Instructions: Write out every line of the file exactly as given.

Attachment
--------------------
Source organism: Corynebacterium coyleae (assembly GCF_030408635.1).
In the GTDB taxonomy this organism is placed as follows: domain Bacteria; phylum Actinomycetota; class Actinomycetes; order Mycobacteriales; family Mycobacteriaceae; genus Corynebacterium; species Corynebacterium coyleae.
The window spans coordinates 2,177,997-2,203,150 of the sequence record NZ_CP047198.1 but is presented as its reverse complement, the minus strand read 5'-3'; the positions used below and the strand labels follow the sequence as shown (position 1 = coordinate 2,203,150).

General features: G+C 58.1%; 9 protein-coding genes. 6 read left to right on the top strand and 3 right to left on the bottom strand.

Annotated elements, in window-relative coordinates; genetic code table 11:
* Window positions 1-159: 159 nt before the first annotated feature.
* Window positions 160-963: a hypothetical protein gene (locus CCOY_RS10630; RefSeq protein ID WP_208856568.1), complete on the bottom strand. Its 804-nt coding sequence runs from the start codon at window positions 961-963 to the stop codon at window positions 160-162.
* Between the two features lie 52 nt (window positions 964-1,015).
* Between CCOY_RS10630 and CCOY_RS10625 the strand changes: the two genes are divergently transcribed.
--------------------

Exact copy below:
Source organism: Corynebacterium coyleae (assembly GCF_030408635.1).
In the GTDB taxonomy this organism is placed as follows: domain Bacteria; phylum Actinomycetota; class Actinomycetes; order Mycobacteriales; family Mycobacteriaceae; genus Corynebacterium; species Corynebacterium coyleae.
The window spans coordinates 2,177,997-2,203,150 of the sequence record NZ_CP047198.1 but is presented as its reverse complement, the minus strand read 5'-3'; the positions used below and the strand labels follow the sequence as shown (position 1 = coordinate 2,203,150).

General features: G+C 58.1%; 9 protein-coding genes. 6 read left to right on the top strand and 3 right to left on the bottom strand.

Annotated elements, in window-relative coordinates; genetic code table 11:
* Window positions 1-159: 159 nt before the first annotated feature.
* Window positions 160-963: a hypothetical protein gene (locus CCOY_RS10630; RefSeq protein ID WP_208856568.1), complete on the bottom strand. Its 804-nt coding sequence runs from the start codon at window positions 961-963 to the stop codon at window positions 160-162.
* Between the two features lie 52 nt (window positions 964-1,015).
* Between CCOY_RS10630 and CCOY_RS10625 the strand changes: the two genes are divergently transcribed.